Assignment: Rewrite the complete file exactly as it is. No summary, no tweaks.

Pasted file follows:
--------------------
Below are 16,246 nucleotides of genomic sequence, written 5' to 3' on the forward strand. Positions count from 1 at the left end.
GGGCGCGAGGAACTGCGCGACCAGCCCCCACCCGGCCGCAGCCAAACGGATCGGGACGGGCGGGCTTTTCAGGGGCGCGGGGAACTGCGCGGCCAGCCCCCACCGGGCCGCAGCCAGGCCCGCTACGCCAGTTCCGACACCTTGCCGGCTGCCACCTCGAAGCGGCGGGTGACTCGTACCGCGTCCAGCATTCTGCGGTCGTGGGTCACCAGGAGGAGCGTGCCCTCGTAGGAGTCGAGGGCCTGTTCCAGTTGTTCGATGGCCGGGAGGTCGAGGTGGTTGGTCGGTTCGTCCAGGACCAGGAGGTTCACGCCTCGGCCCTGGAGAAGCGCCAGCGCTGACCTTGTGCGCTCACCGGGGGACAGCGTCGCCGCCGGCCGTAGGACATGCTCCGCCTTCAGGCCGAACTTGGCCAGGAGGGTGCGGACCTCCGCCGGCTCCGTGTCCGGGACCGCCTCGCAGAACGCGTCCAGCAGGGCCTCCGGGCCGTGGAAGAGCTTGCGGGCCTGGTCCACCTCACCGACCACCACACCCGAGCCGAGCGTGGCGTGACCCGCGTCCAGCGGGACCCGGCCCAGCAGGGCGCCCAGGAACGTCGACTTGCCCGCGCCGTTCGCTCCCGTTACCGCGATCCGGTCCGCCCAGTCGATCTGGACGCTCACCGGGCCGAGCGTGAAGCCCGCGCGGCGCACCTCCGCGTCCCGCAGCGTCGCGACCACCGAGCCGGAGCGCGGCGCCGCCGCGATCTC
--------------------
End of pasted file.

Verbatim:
Below are 16,246 nucleotides of genomic sequence, written 5' to 3' on the forward strand. Positions count from 1 at the left end.
GGGCGCGAGGAACTGCGCGACCAGCCCCCACCCGGCCGCAGCCAAACGGATCGGGACGGGCGGGCTTTTCAGGGGCGCGGGGAACTGCGCGGCCAGCCCCCACCGGGCCGCAGCCAGGCCCGCTACGCCAGTTCCGACACCTTGCCGGCTGCCACCTCGAAGCGGCGGGTGACTCGTACCGCGTCCAGCATTCTGCGGTCGTGGGTCACCAGGAGGAGCGTGCCCTCGTAGGAGTCGAGGGCCTGTTCCAGTTGTTCGATGGCCGGGAGGTCGAGGTGGTTGGTCGGTTCGTCCAGGACCAGGAGGTTCACGCCTCGGCCCTGGAGAAGCGCCAGCGCTGACCTTGTGCGCTCACCGGGGGACAGCGTCGCCGCCGGCCGTAGGACATGCTCCGCCTTCAGGCCGAACTTGGCCAGGAGGGTGCGGACCTCCGCCGGCTCCGTGTCCGGGACCGCCTCGCAGAACGCGTCCAGCAGGGCCTCCGGGCCGTGGAAGAGCTTGCGGGCCTGGTCCACCTCACCGACCACCACACCCGAGCCGAGCGTGGCGTGACCCGCGTCCAGCGGGACCCGGCCCAGCAGGGCGCCCAGGAACGTCGACTTGCCCGCGCCGTTCGCTCCCGTTACCGCGATCCGGTCCGCCCAGTCGATCTGGACGCTCACCGGGCCGAGCGTGAAGCCCGCGCGGCGCACCTCCGCGTCCCGCAGCGTCGCGACCACCGAGCCGGAGCGCGGCGCCGCCGCGATCTC